Lux's applications editor John Bullock gets to the bottom of UGR19.
The Enterprise Centre at the University of East Anglia is one of the UK's greenest buildings. Holder of a prestigious Passivhaus rating and a BREEAM Outstanding classification, the building features a Lux Awards nominated lighting design from BDP. However, lighting is not as prevalent as you may expect, for a third of the floor plan, there is no ceiling light whatsoever.
The more information that we have, the better we’re able to deliver a quality service. But how does that information come to us? Do we have to rely on other people to provide us with the data, or is there a way that we can gather information for ourselves. Hand-held light meters have been around for a long time, but the information available has been limited, typically illuminance (lux) readings and very little else. The Asensetek Lighting Passport Pro changes all that and gives us the means to test for ourselves how well a light source is performing.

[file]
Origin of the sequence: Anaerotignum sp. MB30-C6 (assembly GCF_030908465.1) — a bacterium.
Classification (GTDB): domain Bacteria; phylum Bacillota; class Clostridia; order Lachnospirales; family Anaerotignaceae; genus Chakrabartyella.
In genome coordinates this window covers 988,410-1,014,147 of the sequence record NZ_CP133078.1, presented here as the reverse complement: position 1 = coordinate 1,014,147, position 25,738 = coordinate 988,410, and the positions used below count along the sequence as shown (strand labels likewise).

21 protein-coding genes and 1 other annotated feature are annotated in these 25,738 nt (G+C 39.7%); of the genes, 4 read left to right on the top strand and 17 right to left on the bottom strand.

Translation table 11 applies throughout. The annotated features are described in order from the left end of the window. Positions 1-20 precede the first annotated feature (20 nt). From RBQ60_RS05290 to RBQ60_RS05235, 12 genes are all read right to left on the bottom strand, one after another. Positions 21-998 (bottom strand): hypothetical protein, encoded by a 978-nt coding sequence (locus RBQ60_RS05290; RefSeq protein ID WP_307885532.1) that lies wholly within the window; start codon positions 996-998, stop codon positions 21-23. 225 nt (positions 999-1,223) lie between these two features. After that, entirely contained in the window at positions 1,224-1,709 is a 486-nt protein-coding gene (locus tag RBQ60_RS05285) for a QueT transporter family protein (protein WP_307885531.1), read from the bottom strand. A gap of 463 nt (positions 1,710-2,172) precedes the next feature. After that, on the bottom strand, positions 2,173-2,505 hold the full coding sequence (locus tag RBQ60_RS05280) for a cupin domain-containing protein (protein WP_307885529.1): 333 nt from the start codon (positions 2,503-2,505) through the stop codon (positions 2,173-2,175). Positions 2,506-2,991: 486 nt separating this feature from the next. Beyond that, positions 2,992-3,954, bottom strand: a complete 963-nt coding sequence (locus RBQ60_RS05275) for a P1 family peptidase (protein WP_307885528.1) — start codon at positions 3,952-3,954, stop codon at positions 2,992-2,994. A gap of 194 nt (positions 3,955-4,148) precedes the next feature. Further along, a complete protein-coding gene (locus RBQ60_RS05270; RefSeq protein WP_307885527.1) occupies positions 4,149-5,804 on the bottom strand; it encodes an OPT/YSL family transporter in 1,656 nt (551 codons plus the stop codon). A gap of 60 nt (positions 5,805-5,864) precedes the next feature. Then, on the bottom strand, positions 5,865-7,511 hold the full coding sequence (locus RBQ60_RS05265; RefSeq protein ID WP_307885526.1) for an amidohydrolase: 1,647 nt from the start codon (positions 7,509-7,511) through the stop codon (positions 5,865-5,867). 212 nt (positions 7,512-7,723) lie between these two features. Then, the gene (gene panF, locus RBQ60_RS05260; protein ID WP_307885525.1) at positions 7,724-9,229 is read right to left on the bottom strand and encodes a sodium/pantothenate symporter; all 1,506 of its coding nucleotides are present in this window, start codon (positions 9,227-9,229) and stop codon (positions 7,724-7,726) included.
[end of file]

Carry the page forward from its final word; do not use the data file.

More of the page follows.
Lux will be hosting a one-day health and wellbeing conference in London on 22 September. We are learning more and more about the way our bodies work in relation to our natural environment. In the last few years much has been written about circadian rhythms and the effects of light on our sleep patterns. Unfortunately, some of us choose to spend our time inside buildings, working unsocial hours and generally ignoring the natural procession of time and the seasons to which our bodies are naturally attuned.
What are we to make of human centric lighting (HCL)? The science is sound but the application of the technology is often confused and contradictory. What is needed is a guide to point us in the right direction. That is the job of the WELL Building Standard (WBS).